But Albertans aren't the only one at fault here. As others in this thread have said, equalization could use a good overhaul so that it doesn't kick Alberta as much in the teeth. It might also have helped if the feds didn't mangle the pipeline approval process (and Stephen Harper is just as much as fault here as Justin Trudeau if not more so, since at least Trudeau is trying to clean up the mess Harper made) and better recognized Indigenous leadership instead of just relying on the band councils (which lack legitimacy in the minds of a lot of Natives, but that's a subject for another day).

More than that, though, I'd really love for the federal leadership to come right out and say it. Progressives call for everything from investment in green jobs to Indigenous language support to national pharmacare programs, all of which I can get behind...but where the hell will the money come from for that, given that the oil industry not only generates so many high-paying jobs, but spends so much money in other industries such as steel and transportation? Not to mention that even other Native peoples themselves are getting in on resource development, creating revenue sources that are not dependent on Ottawa bureaucrats and addressing one of the biggest criticisms activists have made.

This is something I've never heard the likes of Greenpeace activist and fellow U of A alumni Mike Hudema or performers like musician Neil Young and Jane Fonda (who don't seem to have a problem coming up here in fossil-fueled vehicles or flying above the oilsands in fossil-fueled helicopters) give a substantial answer to. Nor do all the leftist cheerleaders who portray Chavist Venezuela as a resistance to capitalism seem to have minded Hugo Chavez paying for all his socialist programs with oil money. Why is it alright for a place like Venezuela to do it, but not us?

So, as always in Canada, there are valid criticisms on both sides...but there are some questions I wish people on the left could give a more substantial answer to.


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PostPosted: Sat Feb 09, 2019 11:30 am
 


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...and better recognized Indigenous leadership instead of just relying on the band councils (which lack legitimacy in the minds of a lot of Natives, but that's a subject for another day)...


How does one negotiate with a band, or recognize their leadership, when apparently every single member of the group is some kind of "hereditary chief" and any single one of them can say "no" and apparently has the authority bring a massive infrastructure project to a permanent shuddering halt? Don't think that the well-heeled American friends of the likes of Neil Young or Daryl Hannah aren't mucking around in there too, exploiting the situation and probably literally paying off any potential Native dissenter they can find on a reserve like that one in BC, where a clever game of negating the will of the band council by giving the title of "chief" to anyone who wants it has obviously existed for years.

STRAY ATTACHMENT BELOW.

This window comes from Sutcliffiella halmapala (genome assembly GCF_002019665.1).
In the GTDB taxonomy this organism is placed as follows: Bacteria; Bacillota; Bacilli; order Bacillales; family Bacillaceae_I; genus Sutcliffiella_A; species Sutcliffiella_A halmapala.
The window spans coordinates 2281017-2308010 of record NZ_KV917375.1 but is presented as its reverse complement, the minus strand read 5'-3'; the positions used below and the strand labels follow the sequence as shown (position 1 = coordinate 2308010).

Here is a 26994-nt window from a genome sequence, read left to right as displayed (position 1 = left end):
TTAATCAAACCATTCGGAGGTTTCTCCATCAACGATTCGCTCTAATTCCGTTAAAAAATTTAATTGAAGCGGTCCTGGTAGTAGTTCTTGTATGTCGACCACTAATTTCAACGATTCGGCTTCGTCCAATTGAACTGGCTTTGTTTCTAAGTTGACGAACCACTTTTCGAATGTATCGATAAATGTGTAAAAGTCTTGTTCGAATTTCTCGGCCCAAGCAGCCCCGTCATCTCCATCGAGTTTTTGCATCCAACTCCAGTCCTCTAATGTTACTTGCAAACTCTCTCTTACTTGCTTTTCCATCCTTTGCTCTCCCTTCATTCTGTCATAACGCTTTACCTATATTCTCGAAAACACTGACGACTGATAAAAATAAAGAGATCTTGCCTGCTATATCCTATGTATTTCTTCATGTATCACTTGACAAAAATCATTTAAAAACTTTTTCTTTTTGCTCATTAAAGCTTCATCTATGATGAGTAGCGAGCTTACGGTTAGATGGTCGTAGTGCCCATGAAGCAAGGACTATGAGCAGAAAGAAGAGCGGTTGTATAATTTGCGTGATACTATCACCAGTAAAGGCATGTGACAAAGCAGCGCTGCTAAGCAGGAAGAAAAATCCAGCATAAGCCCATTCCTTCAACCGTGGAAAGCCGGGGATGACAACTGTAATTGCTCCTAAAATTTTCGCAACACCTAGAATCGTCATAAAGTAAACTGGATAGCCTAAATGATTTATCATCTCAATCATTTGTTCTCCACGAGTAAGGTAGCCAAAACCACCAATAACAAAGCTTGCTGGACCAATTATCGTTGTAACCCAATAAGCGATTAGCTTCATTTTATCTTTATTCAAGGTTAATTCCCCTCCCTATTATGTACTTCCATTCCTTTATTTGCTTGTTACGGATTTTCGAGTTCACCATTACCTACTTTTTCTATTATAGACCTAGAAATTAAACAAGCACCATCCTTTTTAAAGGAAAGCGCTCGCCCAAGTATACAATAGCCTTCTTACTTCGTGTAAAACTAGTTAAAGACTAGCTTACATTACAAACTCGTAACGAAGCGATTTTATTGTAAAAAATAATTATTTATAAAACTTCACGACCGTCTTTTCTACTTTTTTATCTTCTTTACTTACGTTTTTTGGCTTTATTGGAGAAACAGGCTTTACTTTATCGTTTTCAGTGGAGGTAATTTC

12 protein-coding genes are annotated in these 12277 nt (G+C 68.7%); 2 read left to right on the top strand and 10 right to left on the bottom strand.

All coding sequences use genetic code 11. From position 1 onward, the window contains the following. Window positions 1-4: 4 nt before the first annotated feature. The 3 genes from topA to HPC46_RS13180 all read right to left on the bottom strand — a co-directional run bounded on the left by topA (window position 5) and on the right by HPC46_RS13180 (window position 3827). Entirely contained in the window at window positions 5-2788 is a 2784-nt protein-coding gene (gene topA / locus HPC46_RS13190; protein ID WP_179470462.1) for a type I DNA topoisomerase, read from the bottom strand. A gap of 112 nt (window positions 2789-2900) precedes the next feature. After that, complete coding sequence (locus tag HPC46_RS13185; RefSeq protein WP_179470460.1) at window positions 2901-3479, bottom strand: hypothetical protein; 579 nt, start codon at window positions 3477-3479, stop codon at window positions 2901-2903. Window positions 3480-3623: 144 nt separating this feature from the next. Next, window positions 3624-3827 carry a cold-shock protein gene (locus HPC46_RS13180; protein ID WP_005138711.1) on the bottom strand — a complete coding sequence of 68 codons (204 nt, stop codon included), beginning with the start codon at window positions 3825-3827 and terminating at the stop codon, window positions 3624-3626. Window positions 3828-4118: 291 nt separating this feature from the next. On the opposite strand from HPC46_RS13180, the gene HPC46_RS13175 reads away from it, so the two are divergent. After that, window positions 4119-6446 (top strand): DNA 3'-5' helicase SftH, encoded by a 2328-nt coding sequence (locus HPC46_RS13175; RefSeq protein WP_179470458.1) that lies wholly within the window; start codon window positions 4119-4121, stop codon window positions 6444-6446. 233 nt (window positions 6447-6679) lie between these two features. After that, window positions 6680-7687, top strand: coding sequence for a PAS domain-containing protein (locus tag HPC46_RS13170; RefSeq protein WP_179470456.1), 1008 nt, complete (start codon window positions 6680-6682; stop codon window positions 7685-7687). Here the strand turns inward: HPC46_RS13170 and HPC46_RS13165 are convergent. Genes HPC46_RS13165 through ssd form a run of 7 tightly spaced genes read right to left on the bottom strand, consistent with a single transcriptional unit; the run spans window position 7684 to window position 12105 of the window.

And this is what Trudeau caused, and probably wanted too, by getting rid of both the oversight over Native band councils in Canada and by putting an end to any critical examination of where and who the outside (American) financing of left-wing protest groups inside Canada is coming from. This is all classic Gerald Butts scheming designed for the express purpose of permanently destroying any and all oil & gas construction and expansion, something that a hardcore left-winger like Butts has always wanted. This can't be ignored because it's obviously aimed at Alberta with the specific aim of putting us down on out knees, stripping us of any economic influence or power we have, and making us the "unters" again against the "ubers" of the traditional Ontario/Quebec/Ottawa axis.


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PostPosted: Sat Feb 09, 2019 11:49 am
 


JaredMilne wrote:
Nor do all the leftist cheerleaders who portray Chavist Venezuela as a resistance to capitalism seem to have minded Hugo Chavez paying for all his socialist programs with oil money. Why is it alright for a place like Venezuela to do it, but not us?

Take note of the current state of affairs in Venezuela and that Chavez's family are the wealthiest people in the county, but that is a whole other can of worms.

As to what you said about equalization, there is no political will to reform it in central Canada because of Quebec's favoured status. The Laurentian Consensus is still trapped in an early 20th century mindset on the nature of confederation despite their vacuous platitudes about progress, and I would argue that the very subject of the Constitution has made meaningful reform all but impossible (take Harper's attempt at Senate reform, for example.) That does make me question if there is any reason for Canada to even exist if its leadership and institutions have become calcified and immovable. Maybe it is just time to admit that Canadian experiment is a failure and move on unless our leadership can put its ego and delusions of grandeur aside and deal with the foundational problems this country has.


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PostPosted: Sat Feb 09, 2019 1:19 pm